Semi-passive tags are also called semi-active, battery-assisted passive (BAP), or battery-assisted tags (BATs). This tag has an onboard battery to power its IC, but, like a passive tag, it does not have an active transmitter. It uses backscatter to communicate with the interrogator. It modulates the reflection of the waves from the interrogator and requires an interrogator to send data. Since no transmitter is present, it also does not contribute to radio noise. This type of tag is used because it can provide a longer read range than passive tag and can accommodate environmental sensors onboard. The sensor on the tag helps record the environmental experience of the object to which the tag is attached.
You may wonder why the semi-passive tag includes a battery. First, the battery provides power to the IC so the tag does not depend on the interrogator to power it. The forward link is used to provide power to the tag and to communicate with the tag, and it has a smaller range than the return link. The return link, which includes a round trip from interrogator to tag and back to interrogator, still has a longer range than the forward link. This means that the limiting factor for a read range of a passive tag is how far away from the antenna a tag can be powered, not how far away from the antenna the signals can be decoded. With that in mind, if we provide a battery to power the IC, we can extend the read range of the passive tag. Therefore, by slightly modifying the passive tag to accept the power from onboard battery, we can increase its read range.
The second reason to have a battery on the tag is to attach an environmental sensor to the tag. Environmental sensors require reliable continuous power to operate, and they require a higher power level than the tag IC. The passive tag cannot have reliable and continuous power because it gets power only when it is in the IZ, which is not the case most of the time. In addition, when it gets the power inside the IZ, it is very limited—not enough to power an onboard sensor. Therefore, if a battery is added to the tag, the sensors and the tag IC can use that power, which is available all the time. The sensors on the tag can collect data and transmit that data along with the identifying number when the tag is interrogated. This is a valuable prospect, because, for example, it allows you to collect the temperature experience of the object automatically as the object moves around during its lifecycle. Therefore, when a case of temperature-sensitive drugs is transported, you can collect a record of how long the case was subjected to the temperatures beyond certain set limits and dynamically calculate its expiry date or its potency. Frozen food storage conditions can be easily monitored using this type of tag. Temperature, pressure, relative humidity, acceleration, vibration, motion, altitude, and chemical sensors can all be placed on a tag.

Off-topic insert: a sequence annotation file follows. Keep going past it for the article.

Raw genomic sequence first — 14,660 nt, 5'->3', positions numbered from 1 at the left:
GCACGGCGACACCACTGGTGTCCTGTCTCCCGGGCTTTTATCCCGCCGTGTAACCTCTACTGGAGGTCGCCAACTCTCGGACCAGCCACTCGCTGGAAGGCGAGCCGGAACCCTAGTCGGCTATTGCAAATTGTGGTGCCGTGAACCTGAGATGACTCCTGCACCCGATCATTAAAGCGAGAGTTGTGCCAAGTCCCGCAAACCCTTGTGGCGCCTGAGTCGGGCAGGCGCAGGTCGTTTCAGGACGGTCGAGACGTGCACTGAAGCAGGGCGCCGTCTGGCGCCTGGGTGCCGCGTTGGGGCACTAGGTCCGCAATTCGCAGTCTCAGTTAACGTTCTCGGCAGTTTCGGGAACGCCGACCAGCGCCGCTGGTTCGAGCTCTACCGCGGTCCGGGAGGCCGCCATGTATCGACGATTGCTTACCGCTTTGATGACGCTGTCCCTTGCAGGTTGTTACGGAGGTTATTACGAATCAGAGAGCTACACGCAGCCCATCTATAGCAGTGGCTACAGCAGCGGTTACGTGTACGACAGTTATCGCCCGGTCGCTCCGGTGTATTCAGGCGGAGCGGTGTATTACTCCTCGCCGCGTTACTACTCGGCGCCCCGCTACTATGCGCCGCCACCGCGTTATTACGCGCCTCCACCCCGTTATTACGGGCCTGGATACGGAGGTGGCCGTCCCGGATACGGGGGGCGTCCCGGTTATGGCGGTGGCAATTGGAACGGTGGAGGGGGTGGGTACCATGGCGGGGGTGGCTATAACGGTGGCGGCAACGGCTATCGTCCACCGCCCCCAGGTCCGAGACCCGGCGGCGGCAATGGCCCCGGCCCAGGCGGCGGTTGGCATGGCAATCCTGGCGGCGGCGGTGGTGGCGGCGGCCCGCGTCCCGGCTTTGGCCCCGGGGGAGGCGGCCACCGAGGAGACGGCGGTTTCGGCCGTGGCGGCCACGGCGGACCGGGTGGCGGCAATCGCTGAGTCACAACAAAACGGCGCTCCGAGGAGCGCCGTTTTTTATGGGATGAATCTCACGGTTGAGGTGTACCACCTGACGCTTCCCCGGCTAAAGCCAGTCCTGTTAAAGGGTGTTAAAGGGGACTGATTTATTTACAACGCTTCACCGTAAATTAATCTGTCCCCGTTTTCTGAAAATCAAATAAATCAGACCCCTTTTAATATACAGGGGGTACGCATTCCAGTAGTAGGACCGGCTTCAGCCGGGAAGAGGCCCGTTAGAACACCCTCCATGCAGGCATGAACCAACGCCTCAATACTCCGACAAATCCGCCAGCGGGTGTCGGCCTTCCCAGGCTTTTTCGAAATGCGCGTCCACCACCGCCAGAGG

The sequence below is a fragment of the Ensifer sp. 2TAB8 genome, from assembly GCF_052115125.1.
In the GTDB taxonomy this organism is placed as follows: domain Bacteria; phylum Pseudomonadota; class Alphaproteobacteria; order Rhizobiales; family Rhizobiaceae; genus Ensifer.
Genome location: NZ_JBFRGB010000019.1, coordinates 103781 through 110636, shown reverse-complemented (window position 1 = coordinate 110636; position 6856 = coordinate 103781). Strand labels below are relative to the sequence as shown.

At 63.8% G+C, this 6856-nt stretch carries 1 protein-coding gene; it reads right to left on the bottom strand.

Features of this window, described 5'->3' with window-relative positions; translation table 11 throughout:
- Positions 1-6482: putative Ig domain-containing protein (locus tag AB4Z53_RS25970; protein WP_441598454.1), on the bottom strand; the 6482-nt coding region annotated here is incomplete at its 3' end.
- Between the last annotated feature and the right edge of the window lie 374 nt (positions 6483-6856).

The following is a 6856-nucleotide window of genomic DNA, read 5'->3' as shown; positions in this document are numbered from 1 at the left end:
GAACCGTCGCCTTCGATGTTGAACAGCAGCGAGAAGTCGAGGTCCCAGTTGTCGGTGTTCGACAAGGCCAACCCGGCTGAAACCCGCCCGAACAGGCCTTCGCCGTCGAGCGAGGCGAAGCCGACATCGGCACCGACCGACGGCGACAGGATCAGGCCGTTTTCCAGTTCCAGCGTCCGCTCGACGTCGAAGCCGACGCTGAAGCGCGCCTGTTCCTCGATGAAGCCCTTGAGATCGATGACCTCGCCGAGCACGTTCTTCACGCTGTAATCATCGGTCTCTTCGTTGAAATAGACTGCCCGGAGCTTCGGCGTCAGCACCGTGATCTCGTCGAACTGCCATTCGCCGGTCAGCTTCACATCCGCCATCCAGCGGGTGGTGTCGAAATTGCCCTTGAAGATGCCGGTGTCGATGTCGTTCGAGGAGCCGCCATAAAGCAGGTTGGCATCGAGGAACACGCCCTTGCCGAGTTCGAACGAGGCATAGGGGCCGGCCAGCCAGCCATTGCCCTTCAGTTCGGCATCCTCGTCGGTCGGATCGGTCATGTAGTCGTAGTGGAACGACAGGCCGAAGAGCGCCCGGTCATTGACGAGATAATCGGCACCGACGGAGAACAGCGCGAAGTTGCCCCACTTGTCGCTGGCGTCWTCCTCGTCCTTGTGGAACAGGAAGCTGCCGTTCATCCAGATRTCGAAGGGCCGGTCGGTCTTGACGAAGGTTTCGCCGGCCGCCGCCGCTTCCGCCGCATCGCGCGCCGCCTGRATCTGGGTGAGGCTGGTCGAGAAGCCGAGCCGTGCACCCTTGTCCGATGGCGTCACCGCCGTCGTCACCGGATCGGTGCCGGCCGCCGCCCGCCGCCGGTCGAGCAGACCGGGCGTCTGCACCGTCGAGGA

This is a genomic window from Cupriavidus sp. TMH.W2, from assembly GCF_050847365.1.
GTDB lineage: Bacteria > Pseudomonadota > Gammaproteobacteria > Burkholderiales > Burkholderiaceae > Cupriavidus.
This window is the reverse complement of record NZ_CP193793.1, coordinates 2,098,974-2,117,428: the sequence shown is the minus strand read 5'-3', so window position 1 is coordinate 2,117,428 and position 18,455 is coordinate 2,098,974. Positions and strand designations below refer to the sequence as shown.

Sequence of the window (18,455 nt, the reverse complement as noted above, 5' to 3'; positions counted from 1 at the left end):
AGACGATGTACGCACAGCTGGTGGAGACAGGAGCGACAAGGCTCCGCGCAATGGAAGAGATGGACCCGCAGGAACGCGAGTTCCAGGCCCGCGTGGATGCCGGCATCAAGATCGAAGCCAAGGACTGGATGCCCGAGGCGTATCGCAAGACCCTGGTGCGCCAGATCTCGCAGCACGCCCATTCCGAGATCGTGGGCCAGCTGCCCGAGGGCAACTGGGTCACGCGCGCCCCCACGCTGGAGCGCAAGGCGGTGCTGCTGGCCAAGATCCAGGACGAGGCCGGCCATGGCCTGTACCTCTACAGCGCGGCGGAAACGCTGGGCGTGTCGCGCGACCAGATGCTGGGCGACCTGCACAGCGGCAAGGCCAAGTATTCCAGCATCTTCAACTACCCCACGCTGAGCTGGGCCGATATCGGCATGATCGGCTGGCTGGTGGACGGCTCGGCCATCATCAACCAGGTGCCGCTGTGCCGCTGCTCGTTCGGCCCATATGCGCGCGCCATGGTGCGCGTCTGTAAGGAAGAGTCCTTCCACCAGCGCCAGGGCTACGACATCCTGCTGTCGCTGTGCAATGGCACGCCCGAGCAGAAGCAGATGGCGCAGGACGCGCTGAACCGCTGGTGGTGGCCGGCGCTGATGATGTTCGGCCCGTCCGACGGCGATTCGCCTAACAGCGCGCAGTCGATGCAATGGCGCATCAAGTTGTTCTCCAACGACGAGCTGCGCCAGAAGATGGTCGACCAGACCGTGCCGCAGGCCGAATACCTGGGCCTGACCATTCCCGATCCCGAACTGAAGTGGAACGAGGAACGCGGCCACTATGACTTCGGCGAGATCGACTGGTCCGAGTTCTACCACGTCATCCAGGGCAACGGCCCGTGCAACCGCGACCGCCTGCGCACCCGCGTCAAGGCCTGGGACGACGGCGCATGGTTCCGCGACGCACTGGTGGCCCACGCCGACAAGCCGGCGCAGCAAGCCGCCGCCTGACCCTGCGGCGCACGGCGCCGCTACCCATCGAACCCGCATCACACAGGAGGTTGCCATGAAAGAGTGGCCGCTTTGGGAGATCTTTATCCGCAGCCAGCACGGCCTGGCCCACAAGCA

The extra functionalities of an on-tag battery do not come without cost, however. The battery creates a few problems, such as extra weight, larger size, higher cost, shorter life, and temperature sensitivity. An integrated battery means the tag dies when the battery dies, and a replaceable battery means larger size and weight for the battery compartment.
How do you know when a battery is drained? The interrogator can never detect a tag that does not respond. If the object with the tag is sitting outdoors in below-freezing temperatures, the battery may not work and the tag will not respond. Batteries on tags have a typical maximum shelf life of 2 to 7 years, but when tags are used and interrogated frequently, the batteries can quickly be depleted.